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Thomas Stearns Eliot OM, best known as T.S. Eliot, was one of the great modernist poets of the 20th century. His work was part of a specific moment in history and art, before and after World War I, when identity, nations and art were fractured. Listen to learn more about the world in which Eliot wrote and why his poem “The Waste Land” remains one of the pillars of the high modernism movement.
Researchers are trying to figure out how mosquitoes survive raindrops. The mosquitoes receive a pelting as if, on a human scale we were being hit with massive boulders! The study of physics is helping scientists figure out this mystery. Through momentum and impulse, mosquitoes can dodge the rain and the humans trying to kill them. Listen to learn what experiments researchers had to do to understand the feeling from a mosquito's point of view.
The play "A Raisin in the Sun," by Lorraine Hansberry, reveals the struggles black families faced as they attempted to achieve the American dream in the 1950s. The play follows the lives of a working class family - the Youngers - from the South Side of Chicago. The Younger family recently received an insurance check, and have an opportunity to make positive changes in their lives. The audio story offers listeners a glimpse into an alarming event that happened to author Hansberry’s family when they moved into a white neighborhood during segregation. Learn about the play, "A Raisin in the Sun," as well as why "A Raisin in the Sun" made such an impact on American theater. Perhaps most importantly, listen to this story to find what Lorraine Hansberry’s motivation was for writing this iconic story.
The Muslim religion is 1,400 years old and is divided into two major groups: the Sunnis and the Shiites. Sunnis make up almost 90% of the world's Muslims. Sunnis refer to a Muslim kingdom that is ruled by descendants of the prophet Mohammed, as the “caliphate.” The former Ottoman empire was considered a caliphate, and it is generally accepted that there has not been a caliphate in the Muslim world for nearly one hundred years. Recently, the Muslim extremists calling themselves ISIS, or the Islamic State, declared the beginning of a new caliphate and declared a spiritual leader, or caliph. This interview with a historian weighs in on the likelihood of ISIS's claim on religious authority becoming reality. Listen to learn more about what a caliphate is, why ISIS declared a new caliphate, and how likely it is to succeed.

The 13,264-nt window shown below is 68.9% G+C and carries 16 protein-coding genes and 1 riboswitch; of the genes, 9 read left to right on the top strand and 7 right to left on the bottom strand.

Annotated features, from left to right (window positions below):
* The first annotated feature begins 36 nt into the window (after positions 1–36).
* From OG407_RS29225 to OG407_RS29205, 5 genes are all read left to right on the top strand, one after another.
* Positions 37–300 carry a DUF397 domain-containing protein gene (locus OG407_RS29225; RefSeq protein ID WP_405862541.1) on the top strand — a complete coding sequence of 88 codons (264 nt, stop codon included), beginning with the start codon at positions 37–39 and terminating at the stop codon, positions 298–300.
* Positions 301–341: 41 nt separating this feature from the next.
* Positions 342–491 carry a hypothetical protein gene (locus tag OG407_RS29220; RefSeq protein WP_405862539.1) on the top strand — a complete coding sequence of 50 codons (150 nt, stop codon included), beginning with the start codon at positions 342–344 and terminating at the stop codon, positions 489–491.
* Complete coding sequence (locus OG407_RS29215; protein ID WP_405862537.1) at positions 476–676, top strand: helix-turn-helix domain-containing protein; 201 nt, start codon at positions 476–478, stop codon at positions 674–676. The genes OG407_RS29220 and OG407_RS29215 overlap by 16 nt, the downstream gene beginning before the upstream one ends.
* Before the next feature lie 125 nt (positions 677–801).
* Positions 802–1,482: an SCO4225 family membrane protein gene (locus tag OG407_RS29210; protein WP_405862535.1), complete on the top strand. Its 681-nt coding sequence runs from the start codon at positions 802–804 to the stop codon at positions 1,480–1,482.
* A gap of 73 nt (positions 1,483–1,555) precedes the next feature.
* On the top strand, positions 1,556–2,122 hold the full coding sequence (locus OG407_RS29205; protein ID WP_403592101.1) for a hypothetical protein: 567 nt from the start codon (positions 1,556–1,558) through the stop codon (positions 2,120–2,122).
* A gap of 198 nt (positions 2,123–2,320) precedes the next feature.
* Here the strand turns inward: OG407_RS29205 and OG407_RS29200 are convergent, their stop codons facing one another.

More than 200 years ago, one of history’s most controversial leaders, Napoleon Bonaparte of France, faced an uncertain future as the battle lines were drawn between the most powerful countries of Europe. By the end of the Battle of Waterloo, millions of people were dead and Napoleon was defeated. Two centuries later, the battle is being reenacted amid a European continent more united than ever. Listen to the audio story to learn more about the impact of the Battle of Waterloo and the lessons that can be learned from Napoleon’s story.
Author Natalie Babbitt has been writing books for young people for four decades. Her respect for young readers shines through in the themes of her novels, from love and everlasting life in “Tuck Everlasting” to money and dreams in her first non-fantasy novel, “The Moon Over High Street.” In this interview, Babbitt describes her perspective on writing for young people.
Scientists are trying to settle the age-old question of nature versus nurture. To test it out, scientists experiment on ducks to help determine whether animals are born with no knowledge of the world and only learn things from experience, or whether they emerge with some knowledge already intact. Listen to hear how the experiment is done and what it can tell us about nature versus nurture.
Scientists are beginning to answer questions about whether our physical appearances and behaviors are linked to the DNA of an extinct species of hominid. Unexpectedly large portions of Neanderthal DNA are being found in the genomes of many modern humans. New evidence suggests that inherited Neanderthal DNA can vary dramatically from individual to individual, with some receiving beneficial genes as well as rejecting others. Listen to hear how these new findings are affecting our understanding of human evolution.